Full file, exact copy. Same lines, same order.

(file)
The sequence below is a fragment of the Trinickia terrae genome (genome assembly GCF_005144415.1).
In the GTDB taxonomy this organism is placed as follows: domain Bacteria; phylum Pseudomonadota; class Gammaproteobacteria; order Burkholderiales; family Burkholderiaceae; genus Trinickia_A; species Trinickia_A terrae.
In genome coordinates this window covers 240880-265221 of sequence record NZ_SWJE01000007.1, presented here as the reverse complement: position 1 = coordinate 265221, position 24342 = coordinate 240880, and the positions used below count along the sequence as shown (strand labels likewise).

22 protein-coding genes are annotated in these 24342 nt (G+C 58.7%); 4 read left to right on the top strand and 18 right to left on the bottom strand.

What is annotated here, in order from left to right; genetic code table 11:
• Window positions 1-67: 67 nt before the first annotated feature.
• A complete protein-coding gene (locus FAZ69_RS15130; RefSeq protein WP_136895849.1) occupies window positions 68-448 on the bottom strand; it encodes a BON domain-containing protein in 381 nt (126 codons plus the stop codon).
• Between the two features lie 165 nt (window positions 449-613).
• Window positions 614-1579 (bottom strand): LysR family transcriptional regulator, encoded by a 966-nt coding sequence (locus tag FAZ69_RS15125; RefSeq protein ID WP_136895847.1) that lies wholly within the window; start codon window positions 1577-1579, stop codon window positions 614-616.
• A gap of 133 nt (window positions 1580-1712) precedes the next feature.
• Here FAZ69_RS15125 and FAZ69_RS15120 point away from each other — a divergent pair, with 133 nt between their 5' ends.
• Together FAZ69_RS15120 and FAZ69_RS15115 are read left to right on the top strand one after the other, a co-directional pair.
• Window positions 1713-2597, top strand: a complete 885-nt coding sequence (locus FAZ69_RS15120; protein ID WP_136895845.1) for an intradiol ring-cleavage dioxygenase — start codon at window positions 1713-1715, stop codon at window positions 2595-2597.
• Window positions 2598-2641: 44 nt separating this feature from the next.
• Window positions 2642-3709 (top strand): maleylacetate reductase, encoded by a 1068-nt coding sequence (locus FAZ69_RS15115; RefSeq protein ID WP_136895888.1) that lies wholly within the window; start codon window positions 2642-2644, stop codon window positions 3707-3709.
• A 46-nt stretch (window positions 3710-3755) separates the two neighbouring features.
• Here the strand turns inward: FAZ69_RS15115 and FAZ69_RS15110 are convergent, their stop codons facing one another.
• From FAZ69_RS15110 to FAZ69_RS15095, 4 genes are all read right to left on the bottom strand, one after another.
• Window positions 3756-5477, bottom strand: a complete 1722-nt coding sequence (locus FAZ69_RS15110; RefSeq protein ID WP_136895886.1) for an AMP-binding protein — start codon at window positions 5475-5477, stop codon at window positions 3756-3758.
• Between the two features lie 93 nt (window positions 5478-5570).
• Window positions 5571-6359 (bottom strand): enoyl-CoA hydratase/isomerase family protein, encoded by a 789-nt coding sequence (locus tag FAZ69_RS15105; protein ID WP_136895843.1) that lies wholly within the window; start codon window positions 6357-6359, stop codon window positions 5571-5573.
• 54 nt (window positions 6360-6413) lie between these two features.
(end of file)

The sequence below is a fragment of the Trinickia terrae genome (genome assembly GCF_005144415.1).
In the GTDB taxonomy this organism is placed as follows: domain Bacteria; phylum Pseudomonadota; class Gammaproteobacteria; order Burkholderiales; family Burkholderiaceae; genus Trinickia_A; species Trinickia_A terrae.
In genome coordinates this window covers 240880-265221 of sequence record NZ_SWJE01000007.1, presented here as the reverse complement: position 1 = coordinate 265221, position 24342 = coordinate 240880, and the positions used below count along the sequence as shown (strand labels likewise).

22 protein-coding genes are annotated in these 24342 nt (G+C 58.7%); 4 read left to right on the top strand and 18 right to left on the bottom strand.

What is annotated here, in order from left to right; genetic code table 11:
• Window positions 1-67: 67 nt before the first annotated feature.
• A complete protein-coding gene (locus FAZ69_RS15130; RefSeq protein WP_136895849.1) occupies window positions 68-448 on the bottom strand; it encodes a BON domain-containing protein in 381 nt (126 codons plus the stop codon).
• Between the two features lie 165 nt (window positions 449-613).
• Window positions 614-1579 (bottom strand): LysR family transcriptional regulator, encoded by a 966-nt coding sequence (locus tag FAZ69_RS15125; RefSeq protein ID WP_136895847.1) that lies wholly within the window; start codon window positions 1577-1579, stop codon window positions 614-616.
• A gap of 133 nt (window positions 1580-1712) precedes the next feature.
• Here FAZ69_RS15125 and FAZ69_RS15120 point away from each other — a divergent pair, with 133 nt between their 5' ends.
• Together FAZ69_RS15120 and FAZ69_RS15115 are read left to right on the top strand one after the other, a co-directional pair.
• Window positions 1713-2597, top strand: a complete 885-nt coding sequence (locus FAZ69_RS15120; protein ID WP_136895845.1) for an intradiol ring-cleavage dioxygenase — start codon at window positions 1713-1715, stop codon at window positions 2595-2597.
• Window positions 2598-2641: 44 nt separating this feature from the next.
• Window positions 2642-3709 (top strand): maleylacetate reductase, encoded by a 1068-nt coding sequence (locus FAZ69_RS15115; RefSeq protein ID WP_136895888.1) that lies wholly within the window; start codon window positions 2642-2644, stop codon window positions 3707-3709.
• A 46-nt stretch (window positions 3710-3755) separates the two neighbouring features.
• Here the strand turns inward: FAZ69_RS15115 and FAZ69_RS15110 are convergent, their stop codons facing one another.
• From FAZ69_RS15110 to FAZ69_RS15095, 4 genes are all read right to left on the bottom strand, one after another.
• Window positions 3756-5477, bottom strand: a complete 1722-nt coding sequence (locus FAZ69_RS15110; RefSeq protein ID WP_136895886.1) for an AMP-binding protein — start codon at window positions 5475-5477, stop codon at window positions 3756-3758.
• Between the two features lie 93 nt (window positions 5478-5570).
• Window positions 5571-6359 (bottom strand): enoyl-CoA hydratase/isomerase family protein, encoded by a 789-nt coding sequence (locus tag FAZ69_RS15105; protein ID WP_136895843.1) that lies wholly within the window; start codon window positions 6357-6359, stop codon window positions 5571-5573.
• 54 nt (window positions 6360-6413) lie between these two features.